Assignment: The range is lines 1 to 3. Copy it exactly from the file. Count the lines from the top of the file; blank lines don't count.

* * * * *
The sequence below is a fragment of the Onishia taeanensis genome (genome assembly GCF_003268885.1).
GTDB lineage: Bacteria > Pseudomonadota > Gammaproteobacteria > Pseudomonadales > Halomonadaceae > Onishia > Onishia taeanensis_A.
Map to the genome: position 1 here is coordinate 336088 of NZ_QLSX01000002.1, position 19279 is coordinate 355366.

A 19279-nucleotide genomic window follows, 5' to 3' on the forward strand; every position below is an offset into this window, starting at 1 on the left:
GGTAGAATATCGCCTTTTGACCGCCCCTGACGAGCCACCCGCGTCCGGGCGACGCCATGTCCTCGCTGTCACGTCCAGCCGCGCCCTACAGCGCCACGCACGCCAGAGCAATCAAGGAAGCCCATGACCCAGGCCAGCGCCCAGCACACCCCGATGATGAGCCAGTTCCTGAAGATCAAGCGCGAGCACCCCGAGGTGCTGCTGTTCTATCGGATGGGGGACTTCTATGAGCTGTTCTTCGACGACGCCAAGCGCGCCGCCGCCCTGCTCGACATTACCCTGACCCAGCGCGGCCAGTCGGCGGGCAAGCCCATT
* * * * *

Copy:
The sequence below is a fragment of the Onishia taeanensis genome (genome assembly GCF_003268885.1).
GTDB lineage: Bacteria > Pseudomonadota > Gammaproteobacteria > Pseudomonadales > Halomonadaceae > Onishia > Onishia taeanensis_A.
Map to the genome: position 1 here is coordinate 336088 of NZ_QLSX01000002.1, position 19279 is coordinate 355366.